“Halloween,” the direct sequel to the 1978 original, offers more of the same punky, slashy entertainment under new creative hands who have a clear love and understanding for what made its predecessor so effective and influential. But what it lacks in originality, it gains in intertextual nostalgia and a knowing edge that make the movie that much more enjoyable and serviceable. “Serviceable” is exactly the word to describe this movie — meaning that, despite a couple of nice added touches from acclaimed director David Gordon Green, it isn’t without some pretty glaring flaws.
It’s 40 years after the events of the first film, both within the world of the story and in terms of the two films’ release dates. Laurie Strode, reprised by an older but sprightly Jamie Lee Curtis, is still traumatized by the murders of her friends from the original film and has taken extreme measures in preparation for the murderer Michael Myers’ inevitable escape from prison. She is so against the government keeping him alive in prison that she even prays for his escape so that she can kill him once and for all. Unfortunately, her paranoia has resulted in two failed marriages and the loss of custody of her now estranged daughter; her daughter was taken away since Strode had been obsessively and abusively preparing her for Myers’ return as soon as she was born. Strode also has a teenage granddaughter who has been trying to reconnect with her nearly deranged grandmother despite her mother’s understandable objections that stem from a traumatic childhood. How each of these female characters across three generations and their interrelationships change after Myers returns serves as the emotional core of the story.
To start with the positives, the choice of David Gordon Green as director has some unexpected but welcome outcomes. Green is a director most known for his comedies, such as “Pineapple Express” with Seth Rogan and James Franco, and dramas, such as last year’s underrated and overlooked “Stronger.” His experience with both genres makes for a surprisingly wry and oddly sweet sense of humor and some pretty convincing family drama. Quick comedic glimpses into victims’ personal lives and personalities serve as an effective and economical method in adding depth to these minor characters and fostering the audience’s attachment to them right before their unsightly end by the stoic killer. The film also contains plenty of delightful but also meaningful references to the original and other genre call-backs such as babysitters, high school drama, and teenage indulgence, even if certain subplots regarding these teenagers render the film a bit unfocused and detract from the core of the story.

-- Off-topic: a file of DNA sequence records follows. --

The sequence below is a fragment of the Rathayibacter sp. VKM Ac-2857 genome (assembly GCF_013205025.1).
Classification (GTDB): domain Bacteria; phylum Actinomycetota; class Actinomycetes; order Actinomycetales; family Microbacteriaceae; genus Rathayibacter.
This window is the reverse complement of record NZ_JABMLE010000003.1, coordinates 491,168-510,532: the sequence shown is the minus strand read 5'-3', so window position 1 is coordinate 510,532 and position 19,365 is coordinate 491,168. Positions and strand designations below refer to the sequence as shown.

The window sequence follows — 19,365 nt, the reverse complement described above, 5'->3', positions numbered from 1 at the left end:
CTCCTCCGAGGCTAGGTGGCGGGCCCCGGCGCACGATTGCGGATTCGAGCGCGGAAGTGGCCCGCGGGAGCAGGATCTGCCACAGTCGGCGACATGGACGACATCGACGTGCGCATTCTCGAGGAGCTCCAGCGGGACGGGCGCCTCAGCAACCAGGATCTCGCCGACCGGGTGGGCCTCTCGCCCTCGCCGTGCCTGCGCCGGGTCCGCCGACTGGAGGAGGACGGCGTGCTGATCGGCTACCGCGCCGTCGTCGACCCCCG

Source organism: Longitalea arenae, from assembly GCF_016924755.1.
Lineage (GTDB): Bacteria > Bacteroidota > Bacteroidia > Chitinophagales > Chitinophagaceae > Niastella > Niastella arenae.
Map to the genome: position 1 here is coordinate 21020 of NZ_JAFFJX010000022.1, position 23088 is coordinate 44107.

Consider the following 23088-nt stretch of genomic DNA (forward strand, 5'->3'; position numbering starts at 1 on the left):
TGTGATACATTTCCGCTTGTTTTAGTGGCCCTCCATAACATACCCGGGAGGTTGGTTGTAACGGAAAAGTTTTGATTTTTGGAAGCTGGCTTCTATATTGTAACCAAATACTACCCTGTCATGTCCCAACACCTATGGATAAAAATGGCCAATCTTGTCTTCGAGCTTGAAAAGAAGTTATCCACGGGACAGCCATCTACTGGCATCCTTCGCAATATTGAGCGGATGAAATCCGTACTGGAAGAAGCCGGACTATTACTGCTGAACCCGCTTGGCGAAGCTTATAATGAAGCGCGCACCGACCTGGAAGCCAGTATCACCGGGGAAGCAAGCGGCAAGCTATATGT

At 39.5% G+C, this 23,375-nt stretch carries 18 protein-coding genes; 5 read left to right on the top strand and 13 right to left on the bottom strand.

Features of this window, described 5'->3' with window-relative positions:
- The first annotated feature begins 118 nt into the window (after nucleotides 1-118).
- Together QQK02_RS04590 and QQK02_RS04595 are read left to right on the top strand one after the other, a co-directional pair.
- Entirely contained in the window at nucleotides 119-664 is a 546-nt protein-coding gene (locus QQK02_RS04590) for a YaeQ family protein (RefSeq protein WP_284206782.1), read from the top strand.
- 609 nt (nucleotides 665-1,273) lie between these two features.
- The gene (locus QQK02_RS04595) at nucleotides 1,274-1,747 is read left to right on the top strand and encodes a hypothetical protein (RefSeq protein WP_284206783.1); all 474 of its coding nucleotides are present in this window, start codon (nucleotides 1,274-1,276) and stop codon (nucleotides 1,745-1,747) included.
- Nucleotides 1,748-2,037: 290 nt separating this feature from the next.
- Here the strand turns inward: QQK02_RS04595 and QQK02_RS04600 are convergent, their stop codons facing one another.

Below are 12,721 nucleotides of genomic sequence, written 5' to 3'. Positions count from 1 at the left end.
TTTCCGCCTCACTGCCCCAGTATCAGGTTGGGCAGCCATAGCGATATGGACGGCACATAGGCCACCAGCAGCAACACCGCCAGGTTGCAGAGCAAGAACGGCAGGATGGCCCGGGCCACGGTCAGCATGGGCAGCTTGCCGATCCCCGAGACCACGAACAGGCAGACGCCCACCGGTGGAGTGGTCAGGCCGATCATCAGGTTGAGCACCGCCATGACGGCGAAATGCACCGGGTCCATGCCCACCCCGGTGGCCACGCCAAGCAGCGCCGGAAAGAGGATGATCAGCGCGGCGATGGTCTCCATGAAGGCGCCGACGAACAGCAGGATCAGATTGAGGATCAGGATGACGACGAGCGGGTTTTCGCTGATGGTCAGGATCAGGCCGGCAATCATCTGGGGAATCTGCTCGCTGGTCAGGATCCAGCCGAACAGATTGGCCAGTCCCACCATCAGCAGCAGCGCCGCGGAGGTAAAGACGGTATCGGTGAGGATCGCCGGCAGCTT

As for the negatives, the choice of David Gordon Green as the director also has some predictable and rather unfortunate consequences. For one, he has never directed a horror movie, and his lack of experience with the genre really shows. Horror movies live and die by atmospherics, dread, and shock value, of which “Halloween” has very little. As a result, the film feels breezy, inconsequential, and is just not very scary. Additionally, Green seems to believe that his experience with comedy movies will help him juggle between scares and laughs throughout the runtime, and heighten the emotional impact of both by way of juxtaposition. If done correctly, this would stay true to the shifting tone of the original “Halloween” and would recreate the winning formula of last year’s horror sensation, “It”. But you can’t have a successful balance between the scary and the funny if you’re much better at one than the other. Consequently, you have a movie that is more funny and predictable than it is scary and suspenseful.
But perhaps that’s the point. In an age of increasingly implausible, foolish, and CGI-dependent horror movies, it’s oddly refreshing and reassuring to have an unpretentious slasher flick out this Halloween that just wants to have some campy, gory fun, relying on more relatable domestic drama, fears, and violence than the supernatural. Following Michael Myers in one continuous long take from house to house with kids running around on Halloween night is still as terrifying and effective as the original’s famous long take four decades ago. And it just might convince you to check underneath your bed, inside your closet, and behind the curtains at night. Happy Halloween.
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